The Supreme Court’s ruling on Westboro Baptist Church members’ right to free speech, even at funerals, is by now old news. But I was interested in this piece at the BBC. Louis Theroux filmed a documentary of the group a few years ago but, strange in documentary-land, returned during the Supreme Court questioning to get an updated version. What he found were people who had left the church and he remarks:
The family regard it as their duty to “rejoice in all of God’s judgements” – murders, cancer, natural disasters, and the loss of their loved ones to the lures of carnality and fornication (the word covers a multitude of activities in the Phelps lexicon, including probably hand-holding and playing the harpsichord in mixed company).
When I raised the subject of their lost membership, the Phelps parents did their best to stick to the script and express satisfaction. But it was all rather forced and unconvincing and a bit sad.
Though most of us would say that we are not “like that” and though I have never, ever met anyone from any political persuasion who liked what the Phelps do, their court case, their sadness should make us reflect on ourselves and our own use of language. (In the interest of full disclosure, I should say I have been somewhat of a target of the Phelps’ vitriol. Back when I was a United Methodist, I was a member of General Conference , the denomination’s top decision making body. During the week we were voting on decisions about homosexuality, we were also visited and taunted by Westboro Baptist, among others.)
Consider, for example, how internet discussions usually happen. The comments at almost any news site and many blogs and discussion boards may start out decently but usually end with levels of hate speech that have to be purged by moderators. This is despite efforts by many on those boards to establish rules of fair discussion and the like. (This occurrence is, by the way, one of the reasons we all wanted to start this blog.) A friend of mine suggests that the internet has become a place for the “ids of angry teenage males” to be blasted about regardless of who gets hurt. Maybe. Maybe we all have a bit of “teenage male” in us. We, collectively, are far more like the Phelps’ than we want to imagine.
I’d rather think that there’s some strange confluence going on nowadays between the sacrosanct idea of free speech and the view that the individual has a right to be himself or herself pretty much unless something is getting stolen or someone’s getting killed. The US has hung many things on the nail of free speech and it’s always, always deemed to be a “good.” But shouldn’t we be watching our words a bit more closely? The old “sticks and stones” rhyme notwithstanding, words really do hurt – even when they are spoken by an anonymous person who is potentially 5,000 miles away.
The blessedness of “free speech” is only as good as the care we give to our words. As a moral theologian, I have some affinity to Aristotle. Aristotelians are fond of saying that the good action is something one does in the right way, at the right time, for the right reasons, directed to the right person. I can be proud to have a right to free speech in times and places where people worry about incarceration or worse, because they have expressed opinions. I’m really not that proud of that “right” when it becomes an excuse to blather anything at all to anyone at any time. The latter kind of “right” is not really a good, because one does not become a “good person” through their speech. Here is a shining example of how law is not at all the limit of moral theology.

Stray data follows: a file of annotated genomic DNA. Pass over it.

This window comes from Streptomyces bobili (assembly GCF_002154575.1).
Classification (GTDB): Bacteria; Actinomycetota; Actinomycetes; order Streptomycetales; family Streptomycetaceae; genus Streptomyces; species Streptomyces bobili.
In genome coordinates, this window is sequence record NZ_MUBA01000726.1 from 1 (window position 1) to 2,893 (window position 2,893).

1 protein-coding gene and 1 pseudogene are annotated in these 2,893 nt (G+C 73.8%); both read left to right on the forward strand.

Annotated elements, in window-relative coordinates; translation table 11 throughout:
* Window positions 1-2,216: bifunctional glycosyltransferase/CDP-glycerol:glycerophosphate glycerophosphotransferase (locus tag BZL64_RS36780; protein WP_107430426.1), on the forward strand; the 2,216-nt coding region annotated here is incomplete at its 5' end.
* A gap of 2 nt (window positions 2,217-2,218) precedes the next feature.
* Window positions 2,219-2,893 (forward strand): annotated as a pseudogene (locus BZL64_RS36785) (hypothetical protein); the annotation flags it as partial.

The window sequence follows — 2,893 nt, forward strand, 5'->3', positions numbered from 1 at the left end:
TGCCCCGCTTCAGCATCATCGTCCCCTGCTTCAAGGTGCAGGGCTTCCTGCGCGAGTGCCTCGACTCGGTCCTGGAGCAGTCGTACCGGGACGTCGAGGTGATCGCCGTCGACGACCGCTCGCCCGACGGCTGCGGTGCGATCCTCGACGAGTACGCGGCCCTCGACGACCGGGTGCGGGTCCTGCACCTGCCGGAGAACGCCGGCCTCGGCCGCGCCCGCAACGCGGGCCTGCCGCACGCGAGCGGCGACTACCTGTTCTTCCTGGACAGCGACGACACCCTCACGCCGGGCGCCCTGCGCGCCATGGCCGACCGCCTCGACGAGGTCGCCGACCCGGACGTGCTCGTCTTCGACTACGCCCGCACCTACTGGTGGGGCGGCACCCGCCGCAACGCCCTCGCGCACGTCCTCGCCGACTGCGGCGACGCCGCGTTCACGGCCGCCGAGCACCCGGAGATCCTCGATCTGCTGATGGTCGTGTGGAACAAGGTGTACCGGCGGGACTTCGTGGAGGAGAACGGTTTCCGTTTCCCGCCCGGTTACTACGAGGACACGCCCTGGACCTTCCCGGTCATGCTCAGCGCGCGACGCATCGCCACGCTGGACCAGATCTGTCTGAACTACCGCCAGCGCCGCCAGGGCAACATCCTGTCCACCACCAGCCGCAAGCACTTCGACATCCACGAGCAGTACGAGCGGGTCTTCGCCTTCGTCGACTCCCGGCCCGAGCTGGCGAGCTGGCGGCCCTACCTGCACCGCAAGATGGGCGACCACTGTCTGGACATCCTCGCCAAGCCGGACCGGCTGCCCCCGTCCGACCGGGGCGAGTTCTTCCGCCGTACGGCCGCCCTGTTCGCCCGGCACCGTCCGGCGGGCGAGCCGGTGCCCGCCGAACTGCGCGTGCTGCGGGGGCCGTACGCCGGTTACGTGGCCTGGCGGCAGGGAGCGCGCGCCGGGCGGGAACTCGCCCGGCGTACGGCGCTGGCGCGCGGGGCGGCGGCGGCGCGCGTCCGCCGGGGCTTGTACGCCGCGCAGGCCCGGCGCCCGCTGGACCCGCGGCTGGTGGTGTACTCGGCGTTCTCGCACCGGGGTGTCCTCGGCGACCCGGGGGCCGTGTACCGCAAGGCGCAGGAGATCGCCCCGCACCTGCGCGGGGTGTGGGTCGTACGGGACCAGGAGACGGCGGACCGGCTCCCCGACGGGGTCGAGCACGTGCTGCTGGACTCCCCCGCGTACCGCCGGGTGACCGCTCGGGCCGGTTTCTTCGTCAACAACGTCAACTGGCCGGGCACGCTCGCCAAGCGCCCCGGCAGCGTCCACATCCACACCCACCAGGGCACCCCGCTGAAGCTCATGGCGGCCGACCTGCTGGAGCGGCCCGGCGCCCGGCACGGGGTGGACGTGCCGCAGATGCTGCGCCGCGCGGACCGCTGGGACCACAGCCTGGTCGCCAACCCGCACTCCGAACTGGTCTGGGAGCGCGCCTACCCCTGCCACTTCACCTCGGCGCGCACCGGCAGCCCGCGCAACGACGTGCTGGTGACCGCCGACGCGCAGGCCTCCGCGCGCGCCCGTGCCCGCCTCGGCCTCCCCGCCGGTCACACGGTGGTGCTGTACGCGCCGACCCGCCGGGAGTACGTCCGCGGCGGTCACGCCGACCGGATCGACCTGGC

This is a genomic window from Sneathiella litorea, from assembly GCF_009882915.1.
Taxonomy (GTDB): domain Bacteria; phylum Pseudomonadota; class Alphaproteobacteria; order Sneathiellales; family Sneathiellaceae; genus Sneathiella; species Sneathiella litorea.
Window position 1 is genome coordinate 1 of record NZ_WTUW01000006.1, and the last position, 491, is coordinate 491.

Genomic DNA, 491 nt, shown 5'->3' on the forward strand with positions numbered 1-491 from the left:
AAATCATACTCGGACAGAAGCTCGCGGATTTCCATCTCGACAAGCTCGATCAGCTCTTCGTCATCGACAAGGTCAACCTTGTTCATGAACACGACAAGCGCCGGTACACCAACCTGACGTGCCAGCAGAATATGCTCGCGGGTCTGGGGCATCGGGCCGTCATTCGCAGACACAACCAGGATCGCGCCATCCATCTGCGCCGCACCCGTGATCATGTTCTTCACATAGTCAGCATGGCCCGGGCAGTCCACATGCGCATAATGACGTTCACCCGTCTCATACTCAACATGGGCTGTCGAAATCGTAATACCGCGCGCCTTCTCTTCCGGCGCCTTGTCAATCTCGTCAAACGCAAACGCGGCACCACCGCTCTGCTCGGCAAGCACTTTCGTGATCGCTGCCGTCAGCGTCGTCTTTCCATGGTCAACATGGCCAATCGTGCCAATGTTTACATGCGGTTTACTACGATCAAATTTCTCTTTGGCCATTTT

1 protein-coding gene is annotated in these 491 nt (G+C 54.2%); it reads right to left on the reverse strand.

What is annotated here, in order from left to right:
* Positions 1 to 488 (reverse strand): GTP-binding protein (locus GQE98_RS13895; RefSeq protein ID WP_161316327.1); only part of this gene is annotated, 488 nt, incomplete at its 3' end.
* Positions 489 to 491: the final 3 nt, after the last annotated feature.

Though some might blame Enlightenment ideals, I am not sure we need to go back as far as all that. Instead, I’m pondering the ways in which we’ve questioned truth vis a vis polite speech. Polite speech has come to seem untruthful and even as a bad thing because one can’t say what one really means. The movie “The Invention of Lying” displayed that conundrum rather well.
I think that’s far too simplistic a view of truth and of politeness, though. Having a frank discussion has particular purposes, often good. But being polite also has particular purposes, often good – a chief one of which is to recognize the other person as someone with dignity, worth, the imago Dei, and all those other specifically Catholic anthropological views.
So I’m struck, as well, by the fact that a British TV show has recently made waves, both in the UK and here. Downton Abbey is a period drama set in Edwardian England just before World War I. The storyline delves into interactions between upstairs and downstairs and it wouldn’t necessarily seem like a television show that would be all that interesting except to Anglophiles and what one might presume is an “older but distinguished” crowd watching Masterpiece Classic on PBS. Surprisingly, the show appealed to both a large number of people (over 10 million in Britain, 6 million here) and a broad demographic. I’ve been wondering what it is about the show that is so enticing? (And, it really is worth a watch…) Is it, perhaps, the look at Edwardian society – a strange world in many ways, but also a world in which a polite word is a must?